March 5, 2016, 9:30 PM
There are two famous all-wheel drive systems in the world. One is Quattro fitted to the Audi upscale brand. The other is Subaru’s Symmetrical Full-Time All-Wheel Drive, which recently celebrated the 15-millionth vehicle so equipped to come off the line.
The system is made up of a horizontally opposed (Boxer) engine and transmission balanced over the front axle, which is made up of equal length half shafts (as is the rear axle) — giving it the “symmetrical” moniker — helping to lower the centre of gravity of the vehicle in which it’s equipped.
The father of the modern system was created for the 1972 Leone Estate Van, and has undergone several changes and tweaks in the 44 years since. Today, it is made up of four variations (depending on transmissions and applications) and is marketed on 98% of Subaru models sold worldwide, and all vehicles sold in Canada, with the exception of the BRZ sport coupe co-developed with Toyota.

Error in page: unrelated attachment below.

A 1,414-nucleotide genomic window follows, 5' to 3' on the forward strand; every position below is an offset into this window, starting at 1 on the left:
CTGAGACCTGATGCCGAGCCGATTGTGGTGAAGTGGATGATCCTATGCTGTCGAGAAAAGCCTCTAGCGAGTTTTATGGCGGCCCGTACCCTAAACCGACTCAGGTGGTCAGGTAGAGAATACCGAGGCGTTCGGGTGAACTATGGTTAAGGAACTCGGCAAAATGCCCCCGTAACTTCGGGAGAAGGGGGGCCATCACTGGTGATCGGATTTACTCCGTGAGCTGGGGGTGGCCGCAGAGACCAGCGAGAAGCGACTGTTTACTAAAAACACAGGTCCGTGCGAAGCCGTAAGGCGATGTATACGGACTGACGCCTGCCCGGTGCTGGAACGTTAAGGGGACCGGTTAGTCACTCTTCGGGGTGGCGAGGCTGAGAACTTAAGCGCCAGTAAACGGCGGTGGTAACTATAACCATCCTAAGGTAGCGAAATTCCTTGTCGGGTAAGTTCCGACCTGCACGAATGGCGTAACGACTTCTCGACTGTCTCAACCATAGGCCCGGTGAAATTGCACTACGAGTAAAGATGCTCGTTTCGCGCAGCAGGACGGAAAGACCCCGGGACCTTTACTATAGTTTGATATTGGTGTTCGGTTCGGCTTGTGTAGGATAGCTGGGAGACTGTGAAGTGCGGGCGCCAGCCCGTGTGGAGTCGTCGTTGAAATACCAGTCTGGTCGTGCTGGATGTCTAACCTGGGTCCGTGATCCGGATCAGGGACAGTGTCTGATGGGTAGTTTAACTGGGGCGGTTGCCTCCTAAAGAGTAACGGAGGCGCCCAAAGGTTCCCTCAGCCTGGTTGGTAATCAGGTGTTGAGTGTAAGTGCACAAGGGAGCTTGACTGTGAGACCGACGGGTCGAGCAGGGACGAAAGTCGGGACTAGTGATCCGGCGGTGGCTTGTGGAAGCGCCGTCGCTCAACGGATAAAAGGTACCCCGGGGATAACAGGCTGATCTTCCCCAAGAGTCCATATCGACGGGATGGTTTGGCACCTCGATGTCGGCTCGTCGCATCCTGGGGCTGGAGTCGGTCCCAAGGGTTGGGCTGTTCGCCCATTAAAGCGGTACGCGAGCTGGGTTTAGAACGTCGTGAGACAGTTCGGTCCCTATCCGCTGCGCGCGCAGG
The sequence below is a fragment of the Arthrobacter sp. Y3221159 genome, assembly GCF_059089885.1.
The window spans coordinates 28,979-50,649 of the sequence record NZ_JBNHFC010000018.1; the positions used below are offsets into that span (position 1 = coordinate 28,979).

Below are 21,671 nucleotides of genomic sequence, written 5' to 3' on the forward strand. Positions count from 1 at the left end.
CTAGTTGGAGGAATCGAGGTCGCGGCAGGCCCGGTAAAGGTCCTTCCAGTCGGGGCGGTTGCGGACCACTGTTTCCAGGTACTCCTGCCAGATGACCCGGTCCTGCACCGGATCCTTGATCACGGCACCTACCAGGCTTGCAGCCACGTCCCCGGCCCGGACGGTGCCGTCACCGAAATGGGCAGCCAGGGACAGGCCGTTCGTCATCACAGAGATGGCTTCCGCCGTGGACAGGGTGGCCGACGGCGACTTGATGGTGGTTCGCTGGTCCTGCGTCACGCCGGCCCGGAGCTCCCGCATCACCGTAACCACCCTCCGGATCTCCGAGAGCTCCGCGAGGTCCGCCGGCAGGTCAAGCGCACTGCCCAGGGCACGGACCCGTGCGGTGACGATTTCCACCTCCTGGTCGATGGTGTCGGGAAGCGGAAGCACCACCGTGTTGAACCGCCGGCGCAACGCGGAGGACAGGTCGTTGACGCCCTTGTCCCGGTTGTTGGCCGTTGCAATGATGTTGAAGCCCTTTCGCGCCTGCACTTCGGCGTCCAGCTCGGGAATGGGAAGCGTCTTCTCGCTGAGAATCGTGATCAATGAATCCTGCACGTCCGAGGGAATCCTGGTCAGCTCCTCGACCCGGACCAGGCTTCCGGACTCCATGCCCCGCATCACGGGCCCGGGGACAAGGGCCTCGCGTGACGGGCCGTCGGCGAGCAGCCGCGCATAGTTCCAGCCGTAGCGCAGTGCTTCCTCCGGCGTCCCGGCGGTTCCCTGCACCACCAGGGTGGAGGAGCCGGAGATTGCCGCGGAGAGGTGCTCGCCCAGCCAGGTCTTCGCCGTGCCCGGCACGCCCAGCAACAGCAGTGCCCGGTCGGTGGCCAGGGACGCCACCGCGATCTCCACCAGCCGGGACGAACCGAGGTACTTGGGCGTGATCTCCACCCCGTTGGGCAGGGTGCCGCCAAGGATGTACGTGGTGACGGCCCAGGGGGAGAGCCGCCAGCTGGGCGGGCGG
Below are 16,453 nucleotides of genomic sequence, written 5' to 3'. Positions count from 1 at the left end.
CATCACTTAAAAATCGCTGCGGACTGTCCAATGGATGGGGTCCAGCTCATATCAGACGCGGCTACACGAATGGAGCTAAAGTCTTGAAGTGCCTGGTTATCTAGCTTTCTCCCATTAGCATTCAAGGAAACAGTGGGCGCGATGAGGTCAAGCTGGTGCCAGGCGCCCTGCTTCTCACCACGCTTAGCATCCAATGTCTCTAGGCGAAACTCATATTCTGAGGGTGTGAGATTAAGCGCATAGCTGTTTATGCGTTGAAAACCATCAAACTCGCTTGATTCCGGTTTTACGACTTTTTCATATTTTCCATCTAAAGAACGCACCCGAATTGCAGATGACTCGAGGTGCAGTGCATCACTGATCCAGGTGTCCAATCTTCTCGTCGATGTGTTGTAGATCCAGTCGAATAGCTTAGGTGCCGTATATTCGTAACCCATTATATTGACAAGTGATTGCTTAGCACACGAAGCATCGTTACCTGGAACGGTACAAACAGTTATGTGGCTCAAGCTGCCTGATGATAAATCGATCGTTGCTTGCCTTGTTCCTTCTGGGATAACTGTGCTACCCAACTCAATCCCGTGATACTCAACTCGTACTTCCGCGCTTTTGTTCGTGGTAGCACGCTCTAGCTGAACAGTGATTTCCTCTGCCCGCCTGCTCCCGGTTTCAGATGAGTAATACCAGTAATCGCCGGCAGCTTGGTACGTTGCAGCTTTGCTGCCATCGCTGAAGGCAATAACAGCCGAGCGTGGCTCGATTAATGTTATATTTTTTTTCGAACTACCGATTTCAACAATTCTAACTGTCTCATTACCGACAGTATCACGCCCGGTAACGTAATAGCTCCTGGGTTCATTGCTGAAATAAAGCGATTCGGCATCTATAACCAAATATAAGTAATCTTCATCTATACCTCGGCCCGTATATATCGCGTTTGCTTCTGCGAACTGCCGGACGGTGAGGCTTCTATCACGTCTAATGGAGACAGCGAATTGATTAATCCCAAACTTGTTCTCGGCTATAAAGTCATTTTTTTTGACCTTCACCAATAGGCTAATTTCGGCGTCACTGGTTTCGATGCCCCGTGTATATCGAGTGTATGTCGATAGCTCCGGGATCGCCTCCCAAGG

The first Subaru equipped with the Symmetrical Full-Time All-Wheel Drive system was the 1986 XT coupe, in the non-turbo, automatic transmission model, with an electronic torque split version coming along a year later. That pegged the default distribution at 60% front and 40% rear, with the ability to change the distribution to a max of 50:50.
Active torque split all-wheel drive is today found on automatic versions of Subarus, whether they are continuously variable or those with traditional gears.
Variable torque distribution came along in 1991, in the classic SVX coupe, with the default being 36% front and 64% rear (changing to 45:55 in later versions). Today, it is exclusive to the WRX equipped with the Lineartronic CVT.
Today’s manual transmission Subarus use Viscous Coupling Centre Differential AWD, with the exception of the WRX STI. The viscous-coupling limited slip centre differential maintains a 50:50 front/rear torque split.
The WRX STI uses Driver Controlled Centre Differential AWD that allows the driver to adjust the centre differential from 41:59 front to rear distribution to 50:50. This industry-unique system also uses a helical-type front differential and a TORSEN (torque sensing) rear differential, creating a triple-differential set-up.
Hyundai’s all-new Ioniq comes in hybrid, plug-in hybrid and fully-electric flavours
The Bolt is a real, practical, fun-to-drive car with a few welcome surprises
Nissan’s compact Sentra gets a turbo boost and a big dose of sportiness